Media : That's a wrap 

The low-down on this week’s premieres

Jane Fonda, Jen-ince-Vaughniston-fer, and the antichrist? Let’s get to it.

Down with Love and Bring it On’s Peyton Reed directs Vince Vaughn and Jennifer “Everyone Knows my Business” Aniston in The Break-Up, about a couple that splits, but remain together in the shared condo that neither is willing to give up. A battle-of-the-sexes scenario ensues, as each launches a psychological campaign to get the other to move out (but probably fall all back in love again, I’m guessing). At first glance, I’m wary: Vaughn’s twitchy, uber-quick-und-dripping-with-sarcasm delivery has gone from cool to one-note and grating in recent efforts, and this looks like little more than an evwybody-wuvs-Jennifer-Aniston vehicle, but then again: Reed’s aforementioned efforts were better than they should’ve been, and everybody does wuv Jennifer.

It was Richard Donner (yep, The Goonies and Lethal Weapon Richard Donner) who first sullied the name Damien with 1976’s The Omen; this time, Irish director John Moore gets a shot at beating the last bit of life from it with his take on the tried-and-true blissful-couple-births-the-unholy-spawn-of-Satan rubric. Moore’s last remake, 2004’s Flight of the Phoenix, swapped Dennis Quaid for Jimmy Stewart (and reportedly sucked mightily); this one turns Lee Remick into Julia Stiles and Gregory Peck into ... Liev Schreiber? Also onboard are Mia Farrow (who must’ve endured one heckuva bout of déjà vu) and the perfectly-cast-as-cast-can-be Pete Postlethwaite as the knowing Father Brennan. (Aside: Anyone else think the kid `whose real name is Seamus` just doesn’t look creepy enough?) Opens on (oh, you betcha) 6/6/06.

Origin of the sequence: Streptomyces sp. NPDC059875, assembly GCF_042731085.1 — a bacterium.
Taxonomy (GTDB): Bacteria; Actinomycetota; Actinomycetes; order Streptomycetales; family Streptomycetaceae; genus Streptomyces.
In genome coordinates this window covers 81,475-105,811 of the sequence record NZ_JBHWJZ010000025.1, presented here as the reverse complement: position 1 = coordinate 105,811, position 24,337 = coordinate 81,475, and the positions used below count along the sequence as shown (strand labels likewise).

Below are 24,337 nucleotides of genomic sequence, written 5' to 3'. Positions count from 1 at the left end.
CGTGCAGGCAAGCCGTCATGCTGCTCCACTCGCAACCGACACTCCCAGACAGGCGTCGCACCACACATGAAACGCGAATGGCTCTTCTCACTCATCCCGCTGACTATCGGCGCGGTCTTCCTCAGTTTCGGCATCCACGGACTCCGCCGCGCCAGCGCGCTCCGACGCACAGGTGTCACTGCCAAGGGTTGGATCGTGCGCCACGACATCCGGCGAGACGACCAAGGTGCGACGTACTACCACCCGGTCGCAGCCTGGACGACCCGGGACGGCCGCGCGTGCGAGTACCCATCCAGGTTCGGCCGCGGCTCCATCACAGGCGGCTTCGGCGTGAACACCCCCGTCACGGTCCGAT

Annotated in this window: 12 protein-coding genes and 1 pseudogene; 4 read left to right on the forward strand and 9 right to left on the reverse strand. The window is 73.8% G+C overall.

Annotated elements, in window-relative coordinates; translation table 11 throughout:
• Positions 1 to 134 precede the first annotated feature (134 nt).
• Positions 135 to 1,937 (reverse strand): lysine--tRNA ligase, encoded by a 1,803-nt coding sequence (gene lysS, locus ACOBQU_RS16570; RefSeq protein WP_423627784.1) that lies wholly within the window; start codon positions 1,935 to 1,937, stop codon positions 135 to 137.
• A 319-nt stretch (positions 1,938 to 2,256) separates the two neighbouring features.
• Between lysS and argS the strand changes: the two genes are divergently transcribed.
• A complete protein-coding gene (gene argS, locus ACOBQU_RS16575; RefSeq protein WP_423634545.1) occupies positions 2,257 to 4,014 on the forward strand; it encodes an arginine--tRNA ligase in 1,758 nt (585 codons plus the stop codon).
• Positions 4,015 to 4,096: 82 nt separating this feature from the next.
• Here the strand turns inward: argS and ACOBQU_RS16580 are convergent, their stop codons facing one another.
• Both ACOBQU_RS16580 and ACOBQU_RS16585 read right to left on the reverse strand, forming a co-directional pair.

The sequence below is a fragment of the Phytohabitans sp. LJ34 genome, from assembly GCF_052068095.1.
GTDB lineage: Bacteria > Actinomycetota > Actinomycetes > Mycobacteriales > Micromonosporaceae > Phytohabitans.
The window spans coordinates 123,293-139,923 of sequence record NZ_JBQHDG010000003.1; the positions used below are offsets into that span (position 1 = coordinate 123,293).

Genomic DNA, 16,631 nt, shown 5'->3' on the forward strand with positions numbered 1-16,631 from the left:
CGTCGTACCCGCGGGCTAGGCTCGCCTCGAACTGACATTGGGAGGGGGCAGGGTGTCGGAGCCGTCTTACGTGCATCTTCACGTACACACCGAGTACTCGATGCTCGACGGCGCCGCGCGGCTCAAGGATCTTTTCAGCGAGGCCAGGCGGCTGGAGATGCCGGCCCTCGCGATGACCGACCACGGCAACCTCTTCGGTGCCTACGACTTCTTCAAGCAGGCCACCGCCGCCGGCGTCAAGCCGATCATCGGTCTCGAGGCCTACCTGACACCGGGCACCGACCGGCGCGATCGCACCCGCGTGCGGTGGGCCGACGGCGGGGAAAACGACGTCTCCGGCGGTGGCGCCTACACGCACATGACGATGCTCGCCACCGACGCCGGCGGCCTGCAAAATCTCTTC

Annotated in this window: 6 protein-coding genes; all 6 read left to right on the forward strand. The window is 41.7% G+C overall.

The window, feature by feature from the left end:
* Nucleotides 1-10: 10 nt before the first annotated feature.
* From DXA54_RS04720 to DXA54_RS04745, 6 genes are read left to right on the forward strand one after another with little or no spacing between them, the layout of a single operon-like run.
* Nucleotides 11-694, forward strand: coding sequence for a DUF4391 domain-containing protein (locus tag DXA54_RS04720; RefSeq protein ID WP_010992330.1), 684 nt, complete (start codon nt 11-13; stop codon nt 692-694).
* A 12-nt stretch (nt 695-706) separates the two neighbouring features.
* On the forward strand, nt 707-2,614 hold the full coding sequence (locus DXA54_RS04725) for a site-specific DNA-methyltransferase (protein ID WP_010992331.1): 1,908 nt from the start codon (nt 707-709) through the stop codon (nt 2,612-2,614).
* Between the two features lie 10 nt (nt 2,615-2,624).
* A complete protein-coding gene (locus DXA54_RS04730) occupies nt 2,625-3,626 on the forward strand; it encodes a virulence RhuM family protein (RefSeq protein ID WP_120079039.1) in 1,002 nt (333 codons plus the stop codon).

David Zeiger’s documentary Sir! No Sir! offers a side of Vietnam War-opposition not often seen: the inside. In chronicling the G.I. antiwar movement of the 1960s, Zeiger — who was an active crusader therein — utilizes interviews with servicemen and others closely involved (including “Hanoi Jane” Fonda) to tell the story of an influential peace effort that, for some reason, no one seems to know about, but still hits home today.

Jeremy Piven has indeed cornered the market on slick, unscrupulous talent agents: he’s oily, unctuous, apple-polishing Ari Gold in HBO’s Entourage, and unctuous, apple-polishing, oily Adam Fiedler in Scott Marshalls’s Keeping Up With the Steins, about a bar mitzvah gone awry (see review, this page).

Quite a selection this week — and only one remake! Have at ’em.

- Brian Villalobos

Local premiere dates for limited-release films are tentative and can change at the last minute. Please check your local theater listings to confirm showtimes.



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